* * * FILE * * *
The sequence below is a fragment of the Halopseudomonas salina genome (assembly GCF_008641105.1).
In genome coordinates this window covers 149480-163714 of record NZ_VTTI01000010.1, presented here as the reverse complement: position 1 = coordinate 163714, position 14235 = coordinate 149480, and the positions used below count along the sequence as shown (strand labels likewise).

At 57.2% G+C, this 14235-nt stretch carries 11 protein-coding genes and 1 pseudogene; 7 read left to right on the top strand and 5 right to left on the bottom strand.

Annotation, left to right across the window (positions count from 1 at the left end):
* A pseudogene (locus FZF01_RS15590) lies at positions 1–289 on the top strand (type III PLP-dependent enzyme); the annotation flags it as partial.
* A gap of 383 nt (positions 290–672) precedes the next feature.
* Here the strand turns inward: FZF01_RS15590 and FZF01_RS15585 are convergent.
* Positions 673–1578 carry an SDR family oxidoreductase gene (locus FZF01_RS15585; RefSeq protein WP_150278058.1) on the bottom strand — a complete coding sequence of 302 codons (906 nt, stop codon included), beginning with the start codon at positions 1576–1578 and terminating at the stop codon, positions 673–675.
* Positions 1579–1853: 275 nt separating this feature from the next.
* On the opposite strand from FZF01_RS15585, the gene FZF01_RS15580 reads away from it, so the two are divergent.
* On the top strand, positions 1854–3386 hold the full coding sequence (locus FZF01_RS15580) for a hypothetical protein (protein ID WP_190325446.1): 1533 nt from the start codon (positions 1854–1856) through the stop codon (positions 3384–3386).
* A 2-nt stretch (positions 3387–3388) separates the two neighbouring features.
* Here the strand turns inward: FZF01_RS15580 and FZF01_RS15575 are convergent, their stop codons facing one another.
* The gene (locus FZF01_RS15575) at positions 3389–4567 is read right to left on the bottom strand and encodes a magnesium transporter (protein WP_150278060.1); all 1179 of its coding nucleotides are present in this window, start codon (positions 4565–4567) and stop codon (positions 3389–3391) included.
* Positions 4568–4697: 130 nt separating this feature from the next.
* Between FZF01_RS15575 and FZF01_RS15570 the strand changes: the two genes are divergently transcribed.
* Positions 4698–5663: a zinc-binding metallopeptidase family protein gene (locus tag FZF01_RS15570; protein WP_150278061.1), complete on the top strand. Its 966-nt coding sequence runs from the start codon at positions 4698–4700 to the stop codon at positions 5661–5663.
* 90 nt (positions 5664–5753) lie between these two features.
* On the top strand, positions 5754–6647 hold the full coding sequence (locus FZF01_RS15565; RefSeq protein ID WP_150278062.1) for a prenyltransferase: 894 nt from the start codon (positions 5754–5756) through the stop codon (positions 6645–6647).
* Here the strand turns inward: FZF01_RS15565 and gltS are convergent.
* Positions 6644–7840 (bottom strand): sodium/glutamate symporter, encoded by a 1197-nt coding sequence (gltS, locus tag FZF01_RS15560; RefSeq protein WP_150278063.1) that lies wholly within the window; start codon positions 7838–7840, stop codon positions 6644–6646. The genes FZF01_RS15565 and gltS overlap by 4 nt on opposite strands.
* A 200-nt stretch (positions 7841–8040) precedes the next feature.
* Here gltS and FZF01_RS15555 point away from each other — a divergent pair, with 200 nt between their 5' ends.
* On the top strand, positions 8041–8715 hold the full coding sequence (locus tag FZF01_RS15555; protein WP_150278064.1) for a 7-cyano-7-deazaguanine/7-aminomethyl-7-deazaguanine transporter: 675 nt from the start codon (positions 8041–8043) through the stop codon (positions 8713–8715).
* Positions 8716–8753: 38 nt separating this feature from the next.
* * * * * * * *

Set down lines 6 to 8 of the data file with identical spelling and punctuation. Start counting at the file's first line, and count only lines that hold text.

* A gap of 383 nt (positions 290–672) precedes the next feature.
* Here the strand turns inward: FZF01_RS15590 and FZF01_RS15585 are convergent.
* Positions 673–1578 carry an SDR family oxidoreductase gene (locus FZF01_RS15585; RefSeq protein WP_150278058.1) on the bottom strand — a complete coding sequence of 302 codons (906 nt, stop codon included), beginning with the start codon at positions 1576–1578 and terminating at the stop codon, positions 673–675.